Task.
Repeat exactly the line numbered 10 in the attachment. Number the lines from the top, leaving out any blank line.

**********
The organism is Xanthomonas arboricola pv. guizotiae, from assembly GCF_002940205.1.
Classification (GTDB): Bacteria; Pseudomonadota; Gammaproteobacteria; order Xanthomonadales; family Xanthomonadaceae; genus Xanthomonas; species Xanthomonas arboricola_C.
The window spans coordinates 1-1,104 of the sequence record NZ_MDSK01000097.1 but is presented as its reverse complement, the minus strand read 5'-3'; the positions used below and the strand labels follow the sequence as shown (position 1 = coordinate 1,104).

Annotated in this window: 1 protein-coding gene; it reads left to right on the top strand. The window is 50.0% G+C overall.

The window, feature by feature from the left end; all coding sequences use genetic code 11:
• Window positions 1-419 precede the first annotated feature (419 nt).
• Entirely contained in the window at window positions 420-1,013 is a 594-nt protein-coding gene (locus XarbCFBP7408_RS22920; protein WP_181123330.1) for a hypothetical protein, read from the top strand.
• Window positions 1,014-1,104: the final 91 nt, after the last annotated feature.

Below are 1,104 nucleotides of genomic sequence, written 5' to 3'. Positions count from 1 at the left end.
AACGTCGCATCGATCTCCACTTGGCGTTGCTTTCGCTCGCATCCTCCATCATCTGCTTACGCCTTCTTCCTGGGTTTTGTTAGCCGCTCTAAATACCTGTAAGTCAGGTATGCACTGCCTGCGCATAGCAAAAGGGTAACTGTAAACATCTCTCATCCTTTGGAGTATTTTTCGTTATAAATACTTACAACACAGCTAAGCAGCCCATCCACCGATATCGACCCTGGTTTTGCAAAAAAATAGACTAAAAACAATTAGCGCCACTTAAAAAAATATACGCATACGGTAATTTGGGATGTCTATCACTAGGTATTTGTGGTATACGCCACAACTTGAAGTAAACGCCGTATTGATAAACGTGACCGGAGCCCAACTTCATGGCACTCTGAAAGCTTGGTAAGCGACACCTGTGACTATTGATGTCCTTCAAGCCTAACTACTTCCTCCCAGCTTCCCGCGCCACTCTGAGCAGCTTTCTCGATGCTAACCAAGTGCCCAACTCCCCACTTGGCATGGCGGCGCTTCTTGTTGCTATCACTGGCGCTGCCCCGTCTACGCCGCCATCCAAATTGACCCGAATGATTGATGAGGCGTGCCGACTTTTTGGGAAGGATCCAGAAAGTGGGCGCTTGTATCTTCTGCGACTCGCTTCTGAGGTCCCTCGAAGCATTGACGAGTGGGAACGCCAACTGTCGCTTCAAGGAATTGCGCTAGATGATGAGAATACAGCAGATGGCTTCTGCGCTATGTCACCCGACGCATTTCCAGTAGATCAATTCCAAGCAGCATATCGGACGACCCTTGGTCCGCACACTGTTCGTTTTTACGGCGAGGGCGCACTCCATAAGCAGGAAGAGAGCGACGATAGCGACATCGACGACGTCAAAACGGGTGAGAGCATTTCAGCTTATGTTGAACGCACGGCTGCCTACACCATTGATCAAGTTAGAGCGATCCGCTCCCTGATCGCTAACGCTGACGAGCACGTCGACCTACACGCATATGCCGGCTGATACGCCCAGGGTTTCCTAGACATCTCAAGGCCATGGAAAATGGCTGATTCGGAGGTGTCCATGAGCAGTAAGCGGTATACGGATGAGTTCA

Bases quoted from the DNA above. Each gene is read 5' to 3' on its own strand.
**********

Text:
AACGTCGCATCGATCTCCACTTGGCGTTGCTTTCGCTCGCATCCTCCATCATCTGCTTACGCCTTCTTCCTGGGTTTTGTTAGCCGCTCTAAATACCTGTAAGTCAGGTATGCACTGCCTGCGCATAGCAAAAGGGTAACTGTAAACATCTCTCATCCTTTGGAGTATTTTTCGTTATAAATACTTACAACACAGCTAAGCAGCCCATCCACCGATATCGACCCTGGTTTTGCAAAAAAATAGACTAAAAACAATTAGCGCCACTTAAAAAAATATACGCATACGGTAATTTGGGATGTCTATCACTAGGTATTTGTGGTATACGCCACAACTTGAAGTAAACGCCGTATTGATAAACGTGACCGGAGCCCAACTTCATGGCACTCTGAAAGCTTGGTAAGCGACACCTGTGACTATTGATGTCCTTCAAGCCTAACTACTTCCTCCCAGCTTCCCGCGCCACTCTGAGCAGCTTTCTCGATGCTAACCAAGTGCCCAACTCCCCACTTGGCATGGCGGCGCTTCTTGTTGCTATCACTGGCGCTGCCCCGTCTACGCCGCCATCCAAATTGACCCGAATGATTGATGAGGCGTGCCGACTTTTTGGGAAGGATCCAGAAAGTGGGCGCTTGTATCTTCTGCGACTCGCTTCTGAGGTCCCTCGAAGCATTGACGAGTGGGAACGCCAACTGTCGCTTCAAGGAATTGCGCTAGATGATGAGAATACAGCAGATGGCTTCTGCGCTATGTCACCCGACGCATTTCCAGTAGATCAATTCCAAGCAGCATATCGGACGACCCTTGGTCCGCACACTGTTCGTTTTTACGGCGAGGGCGCACTCCATAAGCAGGAAGAGAGCGACGATAGCGACATCGACGACGTCAAAACGGGTGAGAGCATTTCAGCTTATGTTGAACGCACGGCTGCCTACACCATTGATCAAGTTAGAGCGATCCGCTCCCTGATCGCTAACGCTGACGAGCACGTCGACCTACACGCATATGCCGGCTGATACGCCCAGGGTTTCCTAGACATCTCAAGGCCATGGAAAATGGCTGATTCGGAGGTGTCCATGAGCAGTAAGCGGTATACGGATGAGTTCA